Hey, look at that: a sprint race!  Okay, the field full of firsters and the mile-and-a-half races were foreign to me, but a sprint race has got to be right up an American player's alley, right? That sounded good in theory.

In the fourth race of the evening I ended up on Rum King (17/2), a four-year-old American-bred colt that sported good connections (Richard Hannon and Richard Hughes) along with solid ability at the distance on previous occasions (two wins and a place in six starts).  The Racing Post had rated him highly and the paddock handicapper threw additional accolades in his direction; this was my horse...and at nice odds.  Sadly, instead of glory I got the worst performance of any horse I picked on the night - 12th of 14 at the wire...ouch. 

I suppose I shouldn't have been surprised at my poor performance in this race considering I can't pick turf sprint winners to save my life in the U.S..  Why would things change in England?

(A side note: one of the trainers in this race was named Milton Bradley; being a Seattle Mariners fan I should have been required to put a bet down on his entry just for the hell of it...and then watch the horse get DQ'd.)

7:20 Maiden Stakes, 10f

Another maiden race, although this one sported a more manageable field of nine horses.  Purification looked loads the best in every conceivable angle and was taking the cash from the majority in attendance.  With odds hovering around 7/4 on the favorite I tried to find some value elsewhere, though I knew this was likely to be a futile effort given the strong form of the betting choice.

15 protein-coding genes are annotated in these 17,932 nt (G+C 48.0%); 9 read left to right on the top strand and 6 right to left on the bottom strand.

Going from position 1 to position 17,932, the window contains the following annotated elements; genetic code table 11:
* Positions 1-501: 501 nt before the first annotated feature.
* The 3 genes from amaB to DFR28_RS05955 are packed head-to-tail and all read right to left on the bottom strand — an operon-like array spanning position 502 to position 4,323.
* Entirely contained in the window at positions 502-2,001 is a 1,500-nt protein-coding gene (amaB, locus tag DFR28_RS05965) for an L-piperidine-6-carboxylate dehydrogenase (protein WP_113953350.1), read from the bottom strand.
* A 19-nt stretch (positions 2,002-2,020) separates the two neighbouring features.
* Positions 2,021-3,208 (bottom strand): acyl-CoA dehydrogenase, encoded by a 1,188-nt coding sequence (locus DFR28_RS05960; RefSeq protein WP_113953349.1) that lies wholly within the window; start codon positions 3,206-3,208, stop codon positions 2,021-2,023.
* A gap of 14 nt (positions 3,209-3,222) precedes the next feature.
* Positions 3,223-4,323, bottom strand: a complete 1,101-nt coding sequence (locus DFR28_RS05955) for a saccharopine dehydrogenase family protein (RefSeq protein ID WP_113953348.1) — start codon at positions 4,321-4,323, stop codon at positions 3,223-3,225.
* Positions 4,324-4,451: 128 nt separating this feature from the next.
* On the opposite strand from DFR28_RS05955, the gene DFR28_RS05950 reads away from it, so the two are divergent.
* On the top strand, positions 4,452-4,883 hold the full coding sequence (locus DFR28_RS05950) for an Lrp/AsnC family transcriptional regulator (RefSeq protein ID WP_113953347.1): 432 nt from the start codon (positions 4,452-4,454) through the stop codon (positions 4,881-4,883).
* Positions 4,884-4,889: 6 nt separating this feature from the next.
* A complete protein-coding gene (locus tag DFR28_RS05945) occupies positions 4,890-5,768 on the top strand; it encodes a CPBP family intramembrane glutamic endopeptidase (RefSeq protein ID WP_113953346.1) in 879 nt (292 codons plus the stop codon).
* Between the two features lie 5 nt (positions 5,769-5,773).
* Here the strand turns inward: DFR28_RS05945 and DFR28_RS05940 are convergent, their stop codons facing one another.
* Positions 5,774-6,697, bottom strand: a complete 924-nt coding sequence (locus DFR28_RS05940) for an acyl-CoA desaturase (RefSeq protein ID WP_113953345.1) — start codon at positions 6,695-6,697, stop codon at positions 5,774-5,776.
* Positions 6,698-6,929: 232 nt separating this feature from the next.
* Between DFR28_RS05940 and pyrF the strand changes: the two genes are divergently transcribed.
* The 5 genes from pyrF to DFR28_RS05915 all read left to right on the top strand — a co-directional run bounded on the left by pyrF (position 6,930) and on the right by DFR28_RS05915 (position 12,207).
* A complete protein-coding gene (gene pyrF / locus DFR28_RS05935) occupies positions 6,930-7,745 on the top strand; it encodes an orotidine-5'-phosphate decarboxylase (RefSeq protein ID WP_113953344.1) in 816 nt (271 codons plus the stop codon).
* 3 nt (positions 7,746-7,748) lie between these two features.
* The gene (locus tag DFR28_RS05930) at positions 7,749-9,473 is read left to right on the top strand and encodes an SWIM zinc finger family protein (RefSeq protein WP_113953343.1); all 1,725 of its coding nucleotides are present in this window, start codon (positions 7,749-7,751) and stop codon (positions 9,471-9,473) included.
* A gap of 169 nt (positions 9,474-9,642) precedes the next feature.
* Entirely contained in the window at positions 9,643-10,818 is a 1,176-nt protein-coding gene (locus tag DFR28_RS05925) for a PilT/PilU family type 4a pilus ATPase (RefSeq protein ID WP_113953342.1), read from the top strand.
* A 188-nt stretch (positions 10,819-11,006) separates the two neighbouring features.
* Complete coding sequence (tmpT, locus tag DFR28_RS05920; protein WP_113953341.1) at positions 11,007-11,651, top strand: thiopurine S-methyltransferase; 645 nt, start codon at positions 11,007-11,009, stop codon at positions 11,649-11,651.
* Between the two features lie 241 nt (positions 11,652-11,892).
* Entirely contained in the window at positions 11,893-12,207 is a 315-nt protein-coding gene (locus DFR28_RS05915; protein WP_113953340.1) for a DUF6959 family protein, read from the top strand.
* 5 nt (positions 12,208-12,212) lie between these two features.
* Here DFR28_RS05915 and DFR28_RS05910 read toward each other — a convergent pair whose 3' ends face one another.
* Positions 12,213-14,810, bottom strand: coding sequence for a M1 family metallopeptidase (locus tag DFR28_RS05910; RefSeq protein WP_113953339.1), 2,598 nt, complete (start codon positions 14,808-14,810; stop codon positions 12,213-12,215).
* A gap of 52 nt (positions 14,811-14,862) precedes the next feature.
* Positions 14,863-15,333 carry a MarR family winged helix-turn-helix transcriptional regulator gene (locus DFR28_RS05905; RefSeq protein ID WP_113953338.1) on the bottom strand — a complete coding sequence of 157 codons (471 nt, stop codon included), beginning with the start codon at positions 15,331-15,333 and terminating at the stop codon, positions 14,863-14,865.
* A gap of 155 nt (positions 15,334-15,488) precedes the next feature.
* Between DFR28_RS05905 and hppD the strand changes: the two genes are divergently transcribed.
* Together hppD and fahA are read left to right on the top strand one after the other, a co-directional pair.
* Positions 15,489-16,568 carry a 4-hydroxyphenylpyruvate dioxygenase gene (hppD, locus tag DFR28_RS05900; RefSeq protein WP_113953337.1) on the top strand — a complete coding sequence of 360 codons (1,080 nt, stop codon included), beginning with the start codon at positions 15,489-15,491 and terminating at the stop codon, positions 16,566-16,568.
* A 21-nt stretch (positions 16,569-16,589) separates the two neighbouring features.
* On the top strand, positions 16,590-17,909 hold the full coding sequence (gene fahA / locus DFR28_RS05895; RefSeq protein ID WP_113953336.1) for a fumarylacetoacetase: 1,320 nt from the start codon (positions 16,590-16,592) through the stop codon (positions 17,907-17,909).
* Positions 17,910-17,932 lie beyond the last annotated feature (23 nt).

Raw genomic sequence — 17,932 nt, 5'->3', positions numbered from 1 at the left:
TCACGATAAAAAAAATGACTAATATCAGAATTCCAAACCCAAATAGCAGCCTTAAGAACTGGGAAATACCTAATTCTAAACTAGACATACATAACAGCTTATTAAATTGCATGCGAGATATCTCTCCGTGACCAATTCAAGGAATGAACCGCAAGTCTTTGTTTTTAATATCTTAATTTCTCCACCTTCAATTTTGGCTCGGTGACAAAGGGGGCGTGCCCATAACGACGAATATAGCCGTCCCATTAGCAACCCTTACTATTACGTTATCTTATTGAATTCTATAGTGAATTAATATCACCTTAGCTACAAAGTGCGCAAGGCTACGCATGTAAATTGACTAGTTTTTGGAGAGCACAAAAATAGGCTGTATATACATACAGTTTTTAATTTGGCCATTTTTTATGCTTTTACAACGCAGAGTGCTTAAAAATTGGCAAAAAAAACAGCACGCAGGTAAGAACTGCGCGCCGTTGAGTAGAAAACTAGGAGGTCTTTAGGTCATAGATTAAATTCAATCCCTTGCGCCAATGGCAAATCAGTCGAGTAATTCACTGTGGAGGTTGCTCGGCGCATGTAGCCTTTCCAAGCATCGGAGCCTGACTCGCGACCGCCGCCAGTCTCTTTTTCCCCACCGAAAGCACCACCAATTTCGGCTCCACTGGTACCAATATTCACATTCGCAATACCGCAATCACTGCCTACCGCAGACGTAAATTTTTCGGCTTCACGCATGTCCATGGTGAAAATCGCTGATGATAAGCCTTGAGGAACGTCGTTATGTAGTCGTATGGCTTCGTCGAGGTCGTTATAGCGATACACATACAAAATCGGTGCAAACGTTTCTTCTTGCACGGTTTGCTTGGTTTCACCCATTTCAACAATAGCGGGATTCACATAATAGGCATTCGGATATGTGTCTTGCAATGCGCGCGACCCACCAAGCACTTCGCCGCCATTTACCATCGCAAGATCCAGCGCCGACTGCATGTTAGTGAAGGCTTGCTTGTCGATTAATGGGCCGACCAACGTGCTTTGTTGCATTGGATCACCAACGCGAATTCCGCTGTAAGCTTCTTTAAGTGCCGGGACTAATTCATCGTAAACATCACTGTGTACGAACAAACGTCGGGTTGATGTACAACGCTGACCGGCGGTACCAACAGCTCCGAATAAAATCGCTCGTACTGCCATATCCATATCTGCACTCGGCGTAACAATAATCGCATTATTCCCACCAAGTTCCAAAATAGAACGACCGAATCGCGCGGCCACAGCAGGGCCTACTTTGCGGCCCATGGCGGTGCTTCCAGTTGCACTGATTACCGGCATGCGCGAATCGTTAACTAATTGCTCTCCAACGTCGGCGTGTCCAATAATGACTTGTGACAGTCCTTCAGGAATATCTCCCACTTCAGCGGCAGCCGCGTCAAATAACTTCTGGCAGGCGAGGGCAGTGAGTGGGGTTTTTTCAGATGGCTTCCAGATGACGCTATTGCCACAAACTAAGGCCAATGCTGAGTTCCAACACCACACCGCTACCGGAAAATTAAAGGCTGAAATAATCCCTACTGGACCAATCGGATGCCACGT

Dressing Room, another American-bred (there seemed to be about two or three in every race), had run twice in 2011 and fared decently at each asking.  He was clearly a cut below Purification, but he sat at 5/1 and one of his previous solid runs this spring came over the Windsor course...and I love a good horse-for-course angle.  A few pounds toward Dressing Room, a quick purchase of another pint to wash away my anticipated sorrows, and it was off to the rail to see if I would be lucky enough find an upset.

Whether the racing is done in the U.S. or the U.K., it's generally easy to spot a horse during a race that is simply toying with the rest of the field.  And that's what happened in the fifth at Windsor tonight - Purification toyed with them.